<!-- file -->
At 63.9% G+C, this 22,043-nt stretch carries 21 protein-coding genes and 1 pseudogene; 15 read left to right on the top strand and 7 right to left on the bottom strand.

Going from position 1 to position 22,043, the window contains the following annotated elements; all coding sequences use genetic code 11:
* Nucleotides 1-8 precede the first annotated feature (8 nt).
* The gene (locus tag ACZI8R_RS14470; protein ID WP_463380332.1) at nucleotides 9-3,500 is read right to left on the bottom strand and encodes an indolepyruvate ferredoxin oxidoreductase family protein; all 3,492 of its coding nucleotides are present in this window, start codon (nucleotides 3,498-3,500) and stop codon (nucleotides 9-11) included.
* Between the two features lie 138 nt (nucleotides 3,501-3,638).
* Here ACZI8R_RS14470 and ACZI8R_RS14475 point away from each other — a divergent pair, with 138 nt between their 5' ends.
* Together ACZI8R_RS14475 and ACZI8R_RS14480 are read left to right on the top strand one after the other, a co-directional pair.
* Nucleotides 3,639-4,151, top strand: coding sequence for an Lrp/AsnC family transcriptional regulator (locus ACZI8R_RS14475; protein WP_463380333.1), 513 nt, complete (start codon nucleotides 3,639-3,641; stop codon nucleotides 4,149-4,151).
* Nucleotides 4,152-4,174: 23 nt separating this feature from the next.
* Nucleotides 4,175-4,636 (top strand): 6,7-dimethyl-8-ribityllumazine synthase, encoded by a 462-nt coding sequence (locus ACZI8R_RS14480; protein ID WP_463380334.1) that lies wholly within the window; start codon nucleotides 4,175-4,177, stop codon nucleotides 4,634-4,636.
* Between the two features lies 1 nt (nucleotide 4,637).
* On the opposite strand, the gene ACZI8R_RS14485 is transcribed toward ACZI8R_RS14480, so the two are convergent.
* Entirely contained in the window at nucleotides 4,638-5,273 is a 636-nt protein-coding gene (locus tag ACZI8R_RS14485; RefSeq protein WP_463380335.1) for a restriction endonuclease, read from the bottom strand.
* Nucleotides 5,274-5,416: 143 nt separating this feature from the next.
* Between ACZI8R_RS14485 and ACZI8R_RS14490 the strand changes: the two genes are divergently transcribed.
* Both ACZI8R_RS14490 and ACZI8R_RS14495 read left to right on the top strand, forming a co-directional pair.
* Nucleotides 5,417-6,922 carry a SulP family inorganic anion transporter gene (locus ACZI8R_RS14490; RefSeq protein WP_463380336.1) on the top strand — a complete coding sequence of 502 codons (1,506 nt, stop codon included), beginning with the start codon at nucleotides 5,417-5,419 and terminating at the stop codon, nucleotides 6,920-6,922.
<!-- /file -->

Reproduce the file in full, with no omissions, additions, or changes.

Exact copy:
At 63.9% G+C, this 22,043-nt stretch carries 21 protein-coding genes and 1 pseudogene; 15 read left to right on the top strand and 7 right to left on the bottom strand.

Going from position 1 to position 22,043, the window contains the following annotated elements; all coding sequences use genetic code 11:
* Nucleotides 1-8 precede the first annotated feature (8 nt).
* The gene (locus tag ACZI8R_RS14470; protein ID WP_463380332.1) at nucleotides 9-3,500 is read right to left on the bottom strand and encodes an indolepyruvate ferredoxin oxidoreductase family protein; all 3,492 of its coding nucleotides are present in this window, start codon (nucleotides 3,498-3,500) and stop codon (nucleotides 9-11) included.
* Between the two features lie 138 nt (nucleotides 3,501-3,638).
* Here ACZI8R_RS14470 and ACZI8R_RS14475 point away from each other — a divergent pair, with 138 nt between their 5' ends.
* Together ACZI8R_RS14475 and ACZI8R_RS14480 are read left to right on the top strand one after the other, a co-directional pair.
* Nucleotides 3,639-4,151, top strand: coding sequence for an Lrp/AsnC family transcriptional regulator (locus ACZI8R_RS14475; protein WP_463380333.1), 513 nt, complete (start codon nucleotides 3,639-3,641; stop codon nucleotides 4,149-4,151).
* Nucleotides 4,152-4,174: 23 nt separating this feature from the next.
* Nucleotides 4,175-4,636 (top strand): 6,7-dimethyl-8-ribityllumazine synthase, encoded by a 462-nt coding sequence (locus ACZI8R_RS14480; protein ID WP_463380334.1) that lies wholly within the window; start codon nucleotides 4,175-4,177, stop codon nucleotides 4,634-4,636.
* Between the two features lies 1 nt (nucleotide 4,637).
* On the opposite strand, the gene ACZI8R_RS14485 is transcribed toward ACZI8R_RS14480, so the two are convergent.
* Entirely contained in the window at nucleotides 4,638-5,273 is a 636-nt protein-coding gene (locus tag ACZI8R_RS14485; RefSeq protein WP_463380335.1) for a restriction endonuclease, read from the bottom strand.
* Nucleotides 5,274-5,416: 143 nt separating this feature from the next.
* Between ACZI8R_RS14485 and ACZI8R_RS14490 the strand changes: the two genes are divergently transcribed.
* Both ACZI8R_RS14490 and ACZI8R_RS14495 read left to right on the top strand, forming a co-directional pair.
* Nucleotides 5,417-6,922 carry a SulP family inorganic anion transporter gene (locus ACZI8R_RS14490; RefSeq protein WP_463380336.1) on the top strand — a complete coding sequence of 502 codons (1,506 nt, stop codon included), beginning with the start codon at nucleotides 5,417-5,419 and terminating at the stop codon, nucleotides 6,920-6,922.